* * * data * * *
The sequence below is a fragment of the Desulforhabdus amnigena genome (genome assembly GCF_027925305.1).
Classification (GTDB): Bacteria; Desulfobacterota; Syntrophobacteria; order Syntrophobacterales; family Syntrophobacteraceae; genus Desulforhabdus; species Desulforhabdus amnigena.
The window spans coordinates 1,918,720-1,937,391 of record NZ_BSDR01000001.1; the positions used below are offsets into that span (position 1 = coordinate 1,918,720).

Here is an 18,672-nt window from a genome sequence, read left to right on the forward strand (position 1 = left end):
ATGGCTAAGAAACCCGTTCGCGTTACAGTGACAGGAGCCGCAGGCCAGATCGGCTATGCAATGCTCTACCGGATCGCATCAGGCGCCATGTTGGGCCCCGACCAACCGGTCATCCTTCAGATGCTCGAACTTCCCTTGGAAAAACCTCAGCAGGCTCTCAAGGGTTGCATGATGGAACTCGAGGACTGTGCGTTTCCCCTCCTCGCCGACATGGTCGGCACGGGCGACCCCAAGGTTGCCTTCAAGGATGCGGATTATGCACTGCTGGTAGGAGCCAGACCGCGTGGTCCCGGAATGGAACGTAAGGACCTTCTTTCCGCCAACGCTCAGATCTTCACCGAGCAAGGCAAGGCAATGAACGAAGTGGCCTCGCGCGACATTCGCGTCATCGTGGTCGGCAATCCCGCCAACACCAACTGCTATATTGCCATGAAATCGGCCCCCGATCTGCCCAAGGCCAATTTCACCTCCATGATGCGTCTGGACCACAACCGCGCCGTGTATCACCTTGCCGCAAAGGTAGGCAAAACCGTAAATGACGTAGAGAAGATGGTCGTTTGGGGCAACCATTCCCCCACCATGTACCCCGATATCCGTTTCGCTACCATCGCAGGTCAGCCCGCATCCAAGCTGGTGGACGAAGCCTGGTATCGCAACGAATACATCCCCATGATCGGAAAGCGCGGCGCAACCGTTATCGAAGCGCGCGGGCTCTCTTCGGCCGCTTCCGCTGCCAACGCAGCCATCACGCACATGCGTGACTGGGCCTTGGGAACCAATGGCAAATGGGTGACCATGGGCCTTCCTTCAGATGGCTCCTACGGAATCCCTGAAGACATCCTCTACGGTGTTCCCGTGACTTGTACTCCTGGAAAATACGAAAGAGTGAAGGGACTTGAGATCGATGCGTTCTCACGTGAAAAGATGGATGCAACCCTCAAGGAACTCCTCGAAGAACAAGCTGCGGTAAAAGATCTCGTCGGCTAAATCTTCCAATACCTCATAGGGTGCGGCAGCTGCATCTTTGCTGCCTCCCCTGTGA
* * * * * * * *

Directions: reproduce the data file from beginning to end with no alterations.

The sequence below is a fragment of the Desulforhabdus amnigena genome (genome assembly GCF_027925305.1).
Classification (GTDB): Bacteria; Desulfobacterota; Syntrophobacteria; order Syntrophobacterales; family Syntrophobacteraceae; genus Desulforhabdus; species Desulforhabdus amnigena.
The window spans coordinates 1,918,720-1,937,391 of record NZ_BSDR01000001.1; the positions used below are offsets into that span (position 1 = coordinate 1,918,720).

Here is an 18,672-nt window from a genome sequence, read left to right on the forward strand (position 1 = left end):
ATGGCTAAGAAACCCGTTCGCGTTACAGTGACAGGAGCCGCAGGCCAGATCGGCTATGCAATGCTCTACCGGATCGCATCAGGCGCCATGTTGGGCCCCGACCAACCGGTCATCCTTCAGATGCTCGAACTTCCCTTGGAAAAACCTCAGCAGGCTCTCAAGGGTTGCATGATGGAACTCGAGGACTGTGCGTTTCCCCTCCTCGCCGACATGGTCGGCACGGGCGACCCCAAGGTTGCCTTCAAGGATGCGGATTATGCACTGCTGGTAGGAGCCAGACCGCGTGGTCCCGGAATGGAACGTAAGGACCTTCTTTCCGCCAACGCTCAGATCTTCACCGAGCAAGGCAAGGCAATGAACGAAGTGGCCTCGCGCGACATTCGCGTCATCGTGGTCGGCAATCCCGCCAACACCAACTGCTATATTGCCATGAAATCGGCCCCCGATCTGCCCAAGGCCAATTTCACCTCCATGATGCGTCTGGACCACAACCGCGCCGTGTATCACCTTGCCGCAAAGGTAGGCAAAACCGTAAATGACGTAGAGAAGATGGTCGTTTGGGGCAACCATTCCCCCACCATGTACCCCGATATCCGTTTCGCTACCATCGCAGGTCAGCCCGCATCCAAGCTGGTGGACGAAGCCTGGTATCGCAACGAATACATCCCCATGATCGGAAAGCGCGGCGCAACCGTTATCGAAGCGCGCGGGCTCTCTTCGGCCGCTTCCGCTGCCAACGCAGCCATCACGCACATGCGTGACTGGGCCTTGGGAACCAATGGCAAATGGGTGACCATGGGCCTTCCTTCAGATGGCTCCTACGGAATCCCTGAAGACATCCTCTACGGTGTTCCCGTGACTTGTACTCCTGGAAAATACGAAAGAGTGAAGGGACTTGAGATCGATGCGTTCTCACGTGAAAAGATGGATGCAACCCTCAAGGAACTCCTCGAAGAACAAGCTGCGGTAAAAGATCTCGTCGGCTAAATCTTCCAATACCTCATAGGGTGCGGCAGCTGCATCTTTGCTGCCTCCCCTGTGA